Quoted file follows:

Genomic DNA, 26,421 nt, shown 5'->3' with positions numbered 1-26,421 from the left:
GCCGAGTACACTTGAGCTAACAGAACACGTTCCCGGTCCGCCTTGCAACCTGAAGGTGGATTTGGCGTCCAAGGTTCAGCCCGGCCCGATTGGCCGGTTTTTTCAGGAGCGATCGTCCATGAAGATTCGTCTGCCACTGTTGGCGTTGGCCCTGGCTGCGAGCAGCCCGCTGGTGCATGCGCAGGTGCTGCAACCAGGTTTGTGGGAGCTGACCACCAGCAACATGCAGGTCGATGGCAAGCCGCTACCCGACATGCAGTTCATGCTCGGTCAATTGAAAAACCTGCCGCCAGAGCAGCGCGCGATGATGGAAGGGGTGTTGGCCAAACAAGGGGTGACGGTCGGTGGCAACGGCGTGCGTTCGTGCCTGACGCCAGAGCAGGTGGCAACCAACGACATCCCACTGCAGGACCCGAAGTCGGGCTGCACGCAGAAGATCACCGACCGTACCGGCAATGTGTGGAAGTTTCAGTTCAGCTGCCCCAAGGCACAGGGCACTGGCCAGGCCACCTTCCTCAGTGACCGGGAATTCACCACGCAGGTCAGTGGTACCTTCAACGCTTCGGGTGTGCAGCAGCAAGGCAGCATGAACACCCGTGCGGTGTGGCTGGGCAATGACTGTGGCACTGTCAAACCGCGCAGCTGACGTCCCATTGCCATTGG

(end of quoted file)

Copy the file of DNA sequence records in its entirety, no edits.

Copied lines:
Genomic DNA, 26,421 nt, shown 5'->3' with positions numbered 1-26,421 from the left:
GCCGAGTACACTTGAGCTAACAGAACACGTTCCCGGTCCGCCTTGCAACCTGAAGGTGGATTTGGCGTCCAAGGTTCAGCCCGGCCCGATTGGCCGGTTTTTTCAGGAGCGATCGTCCATGAAGATTCGTCTGCCACTGTTGGCGTTGGCCCTGGCTGCGAGCAGCCCGCTGGTGCATGCGCAGGTGCTGCAACCAGGTTTGTGGGAGCTGACCACCAGCAACATGCAGGTCGATGGCAAGCCGCTACCCGACATGCAGTTCATGCTCGGTCAATTGAAAAACCTGCCGCCAGAGCAGCGCGCGATGATGGAAGGGGTGTTGGCCAAACAAGGGGTGACGGTCGGTGGCAACGGCGTGCGTTCGTGCCTGACGCCAGAGCAGGTGGCAACCAACGACATCCCACTGCAGGACCCGAAGTCGGGCTGCACGCAGAAGATCACCGACCGTACCGGCAATGTGTGGAAGTTTCAGTTCAGCTGCCCCAAGGCACAGGGCACTGGCCAGGCCACCTTCCTCAGTGACCGGGAATTCACCACGCAGGTCAGTGGTACCTTCAACGCTTCGGGTGTGCAGCAGCAAGGCAGCATGAACACCCGTGCGGTGTGGCTGGGCAATGACTGTGGCACTGTCAAACCGCGCAGCTGACGTCCCATTGCCATTGG